Frequently Asked Questions - Crude Oil/Refining Process

Crude oil occurs naturally in the ground and is a complex mixture of organic liquids, formed millions of years ago. Crude oil varies from oilfield to oilfield in color and composition, from pale yellow, low viscosity fluid to heavy black “treacle” consistencies. Of little use in its natural  state, the value of crude oil lies in its bi-products including fuels, lubricating oils, waxes, asphalt and petrochemicals.
Crude oil contains a mixture of hydrocarbon compounds and relatively small quantities of other materials such as oxygen, nitrogen, sulphur, salt and water.

Crude oil is sourced mainly from Mexico, Venezuela and Ecuador.

Type Country
Maya Mexico
Olmeca Mexico
Isthmus Mexico
Mesa Venezuela
Leona Venezuela
Lago Treco Venezuela
Oriente Ecuador

The traditional industry unit measure for petroleum volumes is a Barrel (bbl).
1 BBL = 42 US Gallons = 34.9726 Imperial Gallon = 158.987 Litres.

There are several factors which influenced the location of the refinery. These include:

  • Location in an Industrial Zone, which minimizes risk to surrounding communities and the environment;
  • Proximity to sea provides:
    • Accessibility to ocean going vessels for receiving crude oil and finished products, as well as from pipelines located under the sea.
    • An abundant supply of seawater for fire fighting.
    • Easy dispersal of waste gases in a seaward direction due to prevailing wind direction.
    • Underground supply of well water for cooling and boiler feed water. (National Water Commission sources provide additional “make-up” water, when necessary).

Refining begins with the separation of crude oil into different fractions by distillation. The fractions are further treated and processed to convert them into mixtures of more useful saleable products by various methods such as cracking, reforming, alkalization, polymerization and isomerization. These mixtures of new compounds are then separated using methods such as fractionation and solvent extraction.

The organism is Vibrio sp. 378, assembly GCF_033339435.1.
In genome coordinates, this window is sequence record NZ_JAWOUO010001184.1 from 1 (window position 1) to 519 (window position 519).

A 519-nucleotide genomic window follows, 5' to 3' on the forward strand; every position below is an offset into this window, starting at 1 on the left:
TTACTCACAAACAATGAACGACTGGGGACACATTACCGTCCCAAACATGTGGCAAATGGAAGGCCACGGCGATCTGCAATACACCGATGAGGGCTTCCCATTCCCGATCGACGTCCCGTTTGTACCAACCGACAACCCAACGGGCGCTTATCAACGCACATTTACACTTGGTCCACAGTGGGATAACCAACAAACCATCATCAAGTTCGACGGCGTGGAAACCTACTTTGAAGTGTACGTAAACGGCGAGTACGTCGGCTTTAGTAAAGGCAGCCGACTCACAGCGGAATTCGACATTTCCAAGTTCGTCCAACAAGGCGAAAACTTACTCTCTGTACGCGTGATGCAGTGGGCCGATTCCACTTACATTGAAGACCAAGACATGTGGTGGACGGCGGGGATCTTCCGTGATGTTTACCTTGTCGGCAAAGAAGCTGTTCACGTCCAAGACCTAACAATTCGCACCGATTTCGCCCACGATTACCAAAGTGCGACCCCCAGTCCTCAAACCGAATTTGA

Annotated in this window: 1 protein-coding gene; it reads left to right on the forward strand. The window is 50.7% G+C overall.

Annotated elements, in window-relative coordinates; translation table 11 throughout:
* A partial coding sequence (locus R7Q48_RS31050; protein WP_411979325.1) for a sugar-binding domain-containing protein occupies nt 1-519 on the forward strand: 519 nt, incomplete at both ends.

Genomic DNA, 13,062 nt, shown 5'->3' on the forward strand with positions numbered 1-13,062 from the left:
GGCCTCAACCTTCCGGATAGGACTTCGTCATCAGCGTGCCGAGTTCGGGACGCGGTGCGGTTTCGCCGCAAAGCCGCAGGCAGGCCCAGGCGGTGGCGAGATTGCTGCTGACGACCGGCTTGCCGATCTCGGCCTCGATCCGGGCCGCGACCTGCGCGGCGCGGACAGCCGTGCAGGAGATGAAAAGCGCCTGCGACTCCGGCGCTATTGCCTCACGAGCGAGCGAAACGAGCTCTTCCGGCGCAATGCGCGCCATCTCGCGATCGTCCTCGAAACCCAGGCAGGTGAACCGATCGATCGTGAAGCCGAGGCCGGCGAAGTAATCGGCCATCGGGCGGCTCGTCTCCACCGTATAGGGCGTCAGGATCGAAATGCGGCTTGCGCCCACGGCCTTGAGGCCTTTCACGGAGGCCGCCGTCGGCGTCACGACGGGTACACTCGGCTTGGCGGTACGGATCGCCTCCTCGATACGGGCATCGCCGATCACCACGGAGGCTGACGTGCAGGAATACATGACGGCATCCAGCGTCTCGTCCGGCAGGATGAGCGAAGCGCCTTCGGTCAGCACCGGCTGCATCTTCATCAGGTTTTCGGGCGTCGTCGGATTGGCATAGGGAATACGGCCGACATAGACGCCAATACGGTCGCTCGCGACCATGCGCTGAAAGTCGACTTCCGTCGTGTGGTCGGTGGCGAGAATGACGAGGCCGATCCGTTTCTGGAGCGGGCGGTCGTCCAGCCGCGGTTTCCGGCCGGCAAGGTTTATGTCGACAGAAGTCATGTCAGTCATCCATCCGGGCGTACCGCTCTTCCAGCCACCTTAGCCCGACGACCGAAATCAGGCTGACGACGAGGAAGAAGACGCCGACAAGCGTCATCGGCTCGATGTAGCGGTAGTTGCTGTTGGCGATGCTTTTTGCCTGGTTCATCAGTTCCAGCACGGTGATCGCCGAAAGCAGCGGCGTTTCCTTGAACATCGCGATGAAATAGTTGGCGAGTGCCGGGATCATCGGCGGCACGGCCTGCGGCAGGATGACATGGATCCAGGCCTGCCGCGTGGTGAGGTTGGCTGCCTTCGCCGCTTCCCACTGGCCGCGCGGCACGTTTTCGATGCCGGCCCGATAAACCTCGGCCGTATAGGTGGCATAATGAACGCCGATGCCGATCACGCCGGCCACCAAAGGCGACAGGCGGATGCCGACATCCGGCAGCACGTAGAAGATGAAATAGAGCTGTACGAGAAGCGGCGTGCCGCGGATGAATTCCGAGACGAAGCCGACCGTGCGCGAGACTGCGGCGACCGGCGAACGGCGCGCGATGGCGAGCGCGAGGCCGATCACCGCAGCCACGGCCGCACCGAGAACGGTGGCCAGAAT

Petrojam is a hydro-skimming refinery

This describes a refining process in which different petroleum fractions are merely separated out of the crude oil distillation and no significant additional conversion of the fractions into other compounds is done. At Petrojam, the only secondary conversion process undertaken is the conversion of naptha (the gasoline fraction), into a high-octane grade compound.

Hydroskimming - The refinery process

  • LPG/Cooking gas – used for heating, cooking, making plastics.
  • Naphthasol – used as a cleaning solvent.
  • Gasoline – 87 and 90 Octane grades of petrol for the transportation sector.
  • Jet fuel/Kerosene – fuel for jet engines, other aircraft and equipment including domestic lighting.
  • Automobile Diesel Oil/Gas Oil – used in diesel engine vehicles and to operate generators.
  • Heavy Fuel Oil – used for industrial operations such as power generation and marine transportation.
  • Asphalt – used for road construction.

The Octane Number is a measure of the resistance of a fuel to detonation (“knock”) when burned in an internal combustion engine. The higher the Octane Number, the more effective the anti-knock quality of the gasoline. A high percentage of vehicles in Jamaica require 87 Octane gas.

Petrojam’s ex-refinery pricing policy is based on the concept of import parity. Since deregulation of the petroleum market, refined petroleum products are priced to cost no more than the price an importer would pay to purchase finished products overseas and land them in Jamaica.

Regional gasoline prices are indexed to the current US Gulf Reference prices. To these prices are added freight and insurance, and the cost for storage and handling.

No. Petrojam supplies approximately 54% of Jamaica’s annual 26 million barrel petroleum requirements. The bauxite companies import approximately 35% for their operations and the remaining 11% is imported directly by the multinational marketing companies for the transportation sector.